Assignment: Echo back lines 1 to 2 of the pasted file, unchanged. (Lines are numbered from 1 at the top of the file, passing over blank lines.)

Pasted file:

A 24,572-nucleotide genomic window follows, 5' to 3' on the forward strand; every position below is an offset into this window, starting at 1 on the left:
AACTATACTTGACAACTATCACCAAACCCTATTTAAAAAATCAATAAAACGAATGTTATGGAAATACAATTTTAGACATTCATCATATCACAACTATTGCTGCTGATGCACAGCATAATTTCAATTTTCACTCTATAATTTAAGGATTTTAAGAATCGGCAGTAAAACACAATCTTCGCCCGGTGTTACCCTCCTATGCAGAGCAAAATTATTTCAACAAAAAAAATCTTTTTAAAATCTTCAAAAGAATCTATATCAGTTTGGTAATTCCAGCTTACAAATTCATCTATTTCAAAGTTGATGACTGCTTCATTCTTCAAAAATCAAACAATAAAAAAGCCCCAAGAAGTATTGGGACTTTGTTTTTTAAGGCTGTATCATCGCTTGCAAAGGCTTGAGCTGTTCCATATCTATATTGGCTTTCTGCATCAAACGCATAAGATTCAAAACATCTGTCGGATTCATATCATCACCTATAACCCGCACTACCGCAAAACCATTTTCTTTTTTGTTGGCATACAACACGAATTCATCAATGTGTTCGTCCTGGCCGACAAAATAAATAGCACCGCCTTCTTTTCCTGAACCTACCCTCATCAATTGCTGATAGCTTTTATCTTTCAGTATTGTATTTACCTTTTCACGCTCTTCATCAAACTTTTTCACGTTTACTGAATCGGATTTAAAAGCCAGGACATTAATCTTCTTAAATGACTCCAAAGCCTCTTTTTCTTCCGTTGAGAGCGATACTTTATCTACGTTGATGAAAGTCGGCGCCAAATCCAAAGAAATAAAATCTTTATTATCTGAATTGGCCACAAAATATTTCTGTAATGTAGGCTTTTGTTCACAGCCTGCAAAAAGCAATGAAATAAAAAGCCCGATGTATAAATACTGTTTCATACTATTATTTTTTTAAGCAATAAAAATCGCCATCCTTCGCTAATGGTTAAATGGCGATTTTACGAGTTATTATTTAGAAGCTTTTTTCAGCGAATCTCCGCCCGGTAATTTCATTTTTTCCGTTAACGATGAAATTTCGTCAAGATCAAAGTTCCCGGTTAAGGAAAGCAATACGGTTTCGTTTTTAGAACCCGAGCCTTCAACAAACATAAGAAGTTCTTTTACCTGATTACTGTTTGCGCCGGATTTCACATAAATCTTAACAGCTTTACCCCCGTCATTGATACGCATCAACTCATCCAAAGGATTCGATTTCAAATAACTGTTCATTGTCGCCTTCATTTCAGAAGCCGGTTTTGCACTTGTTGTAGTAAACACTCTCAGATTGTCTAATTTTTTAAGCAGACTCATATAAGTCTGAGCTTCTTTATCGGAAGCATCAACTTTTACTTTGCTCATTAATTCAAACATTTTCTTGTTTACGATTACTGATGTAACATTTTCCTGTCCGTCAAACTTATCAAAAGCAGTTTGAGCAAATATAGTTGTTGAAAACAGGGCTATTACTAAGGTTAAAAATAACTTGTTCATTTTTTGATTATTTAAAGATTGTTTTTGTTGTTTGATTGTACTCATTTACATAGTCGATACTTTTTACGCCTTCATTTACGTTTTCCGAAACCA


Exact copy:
A 24,572-nucleotide genomic window follows, 5' to 3' on the forward strand; every position below is an offset into this window, starting at 1 on the left:
AACTATACTTGACAACTATCACCAAACCCTATTTAAAAAATCAATAAAACGAATGTTATGGAAATACAATTTTAGACATTCATCATATCACAACTATTGCTGCTGATGCACAGCATAATTTCAATTTTCACTCTATAATTTAAGGATTTTAAGAATCGGCAGTAAAACACAATCTTCGCCCGGTGTTACCCTCCTATGCAGAGCAAAATTATTTCAACAAAAAAAATCTTTTTAAAATCTTCAAAAGAATCTATATCAGTTTGGTAATTCCAGCTTACAAATTCATCTATTTCAAAGTTGATGACTGCTTCATTCTTCAAAAATCAAACAATAAAAAAGCCCCAAGAAGTATTGGGACTTTGTTTTTTAAGGCTGTATCATCGCTTGCAAAGGCTTGAGCTGTTCCATATCTATATTGGCTTTCTGCATCAAACGCATAAGATTCAAAACATCTGTCGGATTCATATCATCACCTATAACCCGCACTACCGCAAAACCATTTTCTTTTTTGTTGGCATACAACACGAATTCATCAATGTGTTCGTCCTGGCCGACAAAATAAATAGCACCGCCTTCTTTTCCTGAACCTACCCTCATCAATTGCTGATAGCTTTTATCTTTCAGTATTGTATTTACCTTTTCACGCTCTTCATCAAACTTTTTCACGTTTACTGAATCGGATTTAAAAGCCAGGACATTAATCTTCTTAAATGACTCCAAAGCCTCTTTTTCTTCCGTTGAGAGCGATACTTTATCTACGTTGATGAAAGTCGGCGCCAAATCCAAAGAAATAAAATCTTTATTATCTGAATTGGCCACAAAATATTTCTGTAATGTAGGCTTTTGTTCACAGCCTGCAAAAAGCAATGAAATAAAAAGCCCGATGTATAAATACTGTTTCATACTATTATTTTTTTAAGCAATAAAAATCGCCATCCTTCGCTAATGGTTAAATGGCGATTTTACGAGTTATTATTTAGAAGCTTTTTTCAGCGAATCTCCGCCCGGTAATTTCATTTTTTCCGTTAACGATGAAATTTCGTCAAGATCAAAGTTCCCGGTTAAGGAAAGCAATACGGTTTCGTTTTTAGAACCCGAGCCTTCAACAAACATAAGAAGTTCTTTTACCTGATTACTGTTTGCGCCGGATTTCACATAAATCTTAACAGCTTTACCCCCGTCATTGATACGCATCAACTCATCCAAAGGATTCGATTTCAAATAACTGTTCATTGTCGCCTTCATTTCAGAAGCCGGTTTTGCACTTGTTGTAGTAAACACTCTCAGATTGTCTAATTTTTTAAGCAGACTCATATAAGTCTGAGCTTCTTTATCGGAAGCATCAACTTTTACTTTGCTCATTAATTCAAACATTTTCTTGTTTACGATTACTGATGTAACATTTTCCTGTCCGTCAAACTTATCAAAAGCAGTTTGAGCAAATATAGTTGTTGAAAACAGGGCTATTACTAAGGTTAAAAATAACTTGTTCATTTTTTGATTATTTAAAGATTGTTTTTGTTGTTTGATTGTACTCATTTACATAGTCGATACTTTTTACGCCTTCATTTACGTTTTCCGAAACCA